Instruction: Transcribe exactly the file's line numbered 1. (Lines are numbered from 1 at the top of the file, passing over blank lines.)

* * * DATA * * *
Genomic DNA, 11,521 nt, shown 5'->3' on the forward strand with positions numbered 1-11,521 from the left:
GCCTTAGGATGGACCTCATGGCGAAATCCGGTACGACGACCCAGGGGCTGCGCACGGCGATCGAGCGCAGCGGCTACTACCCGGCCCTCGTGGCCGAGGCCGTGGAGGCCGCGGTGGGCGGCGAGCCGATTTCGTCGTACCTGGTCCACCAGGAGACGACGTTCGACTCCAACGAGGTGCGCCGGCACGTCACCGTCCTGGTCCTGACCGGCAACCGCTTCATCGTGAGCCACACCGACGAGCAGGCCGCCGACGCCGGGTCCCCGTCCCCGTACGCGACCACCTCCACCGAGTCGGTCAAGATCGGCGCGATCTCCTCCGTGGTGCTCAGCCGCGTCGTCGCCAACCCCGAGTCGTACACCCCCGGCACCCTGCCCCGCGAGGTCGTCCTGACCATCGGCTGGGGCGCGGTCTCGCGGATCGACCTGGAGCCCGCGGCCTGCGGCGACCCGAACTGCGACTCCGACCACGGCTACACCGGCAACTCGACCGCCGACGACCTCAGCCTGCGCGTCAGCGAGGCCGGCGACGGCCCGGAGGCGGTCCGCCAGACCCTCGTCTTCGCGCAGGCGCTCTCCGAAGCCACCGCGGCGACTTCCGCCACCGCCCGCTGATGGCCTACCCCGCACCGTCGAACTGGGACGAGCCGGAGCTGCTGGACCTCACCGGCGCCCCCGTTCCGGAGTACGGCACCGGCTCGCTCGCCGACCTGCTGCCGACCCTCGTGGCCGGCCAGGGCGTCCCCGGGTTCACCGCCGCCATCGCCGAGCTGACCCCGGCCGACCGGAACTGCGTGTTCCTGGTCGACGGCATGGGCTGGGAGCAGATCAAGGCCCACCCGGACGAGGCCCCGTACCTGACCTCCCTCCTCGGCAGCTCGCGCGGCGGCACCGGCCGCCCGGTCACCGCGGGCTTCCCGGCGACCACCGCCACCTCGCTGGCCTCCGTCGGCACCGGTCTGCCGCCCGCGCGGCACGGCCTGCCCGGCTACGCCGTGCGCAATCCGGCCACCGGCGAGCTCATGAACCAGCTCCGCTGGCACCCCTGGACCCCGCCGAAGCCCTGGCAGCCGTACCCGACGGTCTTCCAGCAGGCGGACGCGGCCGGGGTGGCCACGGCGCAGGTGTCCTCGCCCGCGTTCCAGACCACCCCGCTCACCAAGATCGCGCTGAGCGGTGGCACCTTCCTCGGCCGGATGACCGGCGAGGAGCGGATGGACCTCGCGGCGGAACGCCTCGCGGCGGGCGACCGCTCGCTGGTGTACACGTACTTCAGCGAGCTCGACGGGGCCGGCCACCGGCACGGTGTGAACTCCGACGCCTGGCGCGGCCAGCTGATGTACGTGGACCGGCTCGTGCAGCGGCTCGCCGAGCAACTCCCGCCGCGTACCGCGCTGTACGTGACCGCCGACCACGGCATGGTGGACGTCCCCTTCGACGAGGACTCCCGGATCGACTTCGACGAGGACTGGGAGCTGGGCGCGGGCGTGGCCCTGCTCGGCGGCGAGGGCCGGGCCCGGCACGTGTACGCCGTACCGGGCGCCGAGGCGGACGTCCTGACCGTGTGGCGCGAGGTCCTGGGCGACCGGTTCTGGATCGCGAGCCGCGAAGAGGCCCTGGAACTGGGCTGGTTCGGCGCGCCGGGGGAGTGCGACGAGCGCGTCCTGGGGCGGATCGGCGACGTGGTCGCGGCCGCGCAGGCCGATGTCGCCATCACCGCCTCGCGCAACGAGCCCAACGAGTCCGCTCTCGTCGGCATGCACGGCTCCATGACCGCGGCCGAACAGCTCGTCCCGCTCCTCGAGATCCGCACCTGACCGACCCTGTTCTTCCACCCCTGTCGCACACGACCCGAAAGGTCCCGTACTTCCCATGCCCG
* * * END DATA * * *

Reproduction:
Genomic DNA, 11,521 nt, shown 5'->3' on the forward strand with positions numbered 1-11,521 from the left: